I myself picked up the first, local order that came my way. It was an order for a Chad N. from Noodles & Company – only a few miles away. It said my earning potential was $4, but for a short delivery and a large $200 bonus for making just one drop-off, I took it.

#6 Get Your $200 Bonus from Swagbucks

You have to wait 7-10 days after making your first delivery to get the $200 reward from Swagbucks.

  • Within a couple of days, you’ll see the Uber Eats signup and delivery recorded in your account activity. Go to your account settings and select “Activity”. You’ll see a list of all the activities you’ve completed on Swagbucks.
  • Select “Visited”. This will show you the activities you’ve visited or clicked on, but where any reward is still pending credit.
  • After about 5 days, you’ll see “Uber Eats Driver Delivery Person” listed at the top of your Activity. It will be listed as a Pending Activity. There will be a line entry noting the date when you made your first delivery.

I made my first delivery around noon on December 31st. I was credited the $200 on January 7th. And I cashed those funds the same day. I selected a Target gift card for my rewards, and have spent those funds on new sheets, a velvet comforter, and an expansion set of Magna Tiles for my kids.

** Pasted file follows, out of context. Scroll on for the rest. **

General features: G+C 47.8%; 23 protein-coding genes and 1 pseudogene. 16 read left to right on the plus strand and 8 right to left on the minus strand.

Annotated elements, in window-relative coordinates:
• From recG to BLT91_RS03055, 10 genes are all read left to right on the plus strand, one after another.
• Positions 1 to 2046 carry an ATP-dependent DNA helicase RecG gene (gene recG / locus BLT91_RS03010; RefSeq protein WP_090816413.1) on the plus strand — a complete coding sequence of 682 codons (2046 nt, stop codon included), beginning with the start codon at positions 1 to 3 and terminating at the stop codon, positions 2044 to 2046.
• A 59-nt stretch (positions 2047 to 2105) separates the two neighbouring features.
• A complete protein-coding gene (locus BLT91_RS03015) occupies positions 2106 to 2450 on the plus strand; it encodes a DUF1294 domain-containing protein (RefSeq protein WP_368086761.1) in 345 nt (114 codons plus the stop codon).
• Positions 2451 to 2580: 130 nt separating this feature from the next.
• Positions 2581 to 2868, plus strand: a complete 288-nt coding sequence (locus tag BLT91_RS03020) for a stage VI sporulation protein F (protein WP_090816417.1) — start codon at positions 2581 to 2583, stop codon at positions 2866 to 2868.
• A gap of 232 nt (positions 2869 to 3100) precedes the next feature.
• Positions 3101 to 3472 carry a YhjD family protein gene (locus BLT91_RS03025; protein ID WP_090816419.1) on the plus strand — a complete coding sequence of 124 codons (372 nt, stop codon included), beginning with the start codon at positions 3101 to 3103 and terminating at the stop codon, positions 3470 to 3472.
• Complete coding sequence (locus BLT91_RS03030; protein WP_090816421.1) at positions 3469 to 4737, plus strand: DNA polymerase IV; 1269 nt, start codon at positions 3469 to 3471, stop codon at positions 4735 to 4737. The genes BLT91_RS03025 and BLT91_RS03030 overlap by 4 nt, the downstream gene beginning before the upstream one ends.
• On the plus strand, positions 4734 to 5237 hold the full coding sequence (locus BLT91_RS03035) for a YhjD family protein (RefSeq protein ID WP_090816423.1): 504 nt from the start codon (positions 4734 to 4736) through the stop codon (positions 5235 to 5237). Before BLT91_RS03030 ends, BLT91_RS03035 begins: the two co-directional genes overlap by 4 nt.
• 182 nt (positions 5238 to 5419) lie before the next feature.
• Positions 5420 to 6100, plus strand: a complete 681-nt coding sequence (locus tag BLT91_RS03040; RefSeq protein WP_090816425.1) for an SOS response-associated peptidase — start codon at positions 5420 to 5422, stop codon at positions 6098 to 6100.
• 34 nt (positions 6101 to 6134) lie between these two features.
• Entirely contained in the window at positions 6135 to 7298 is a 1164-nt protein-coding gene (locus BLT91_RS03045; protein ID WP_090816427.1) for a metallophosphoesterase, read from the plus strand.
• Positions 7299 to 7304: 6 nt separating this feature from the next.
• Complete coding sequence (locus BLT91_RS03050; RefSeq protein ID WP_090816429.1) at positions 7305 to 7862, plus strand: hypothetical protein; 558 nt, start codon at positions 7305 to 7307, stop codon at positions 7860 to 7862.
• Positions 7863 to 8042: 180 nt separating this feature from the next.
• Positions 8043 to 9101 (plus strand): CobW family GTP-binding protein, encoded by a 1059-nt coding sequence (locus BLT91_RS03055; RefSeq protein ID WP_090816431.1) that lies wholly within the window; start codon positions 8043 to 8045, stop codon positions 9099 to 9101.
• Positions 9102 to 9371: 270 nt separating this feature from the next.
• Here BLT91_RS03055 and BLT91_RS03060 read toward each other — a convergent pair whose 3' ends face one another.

I made $6 total from Uber Eats. I didn’t try to cash out my earnings that same day. But apparently you can cash out up to 5 times a day if you have a balance of at least $1. I got my earnings automatically deposited after about 7 days.

Final Thoughts on Driving for Uber Eats

If it’s a local order, it’s definitely worth making one UberEats delivery to get the $200 bonus from Swagbucks. Getting paid $200 for an hour of my time, in total, is like making $416,000 a year.

But I only made one delivery. I have a very small picture of what it’s like delivering with Uber Eats.

And I don’t know what it’s like to rely on Uber Eats as a more regular source of income. You’d have to log into the UberEats app several times a day and pick up a lot more delivery requests to make any serious money at it.

I definitely didn’t dislike the experience, but I think I’ll stick being an Uber Eats eater, not driver. Unless, of course, they offer me another sweet promo for making my second Uber Eats delivery.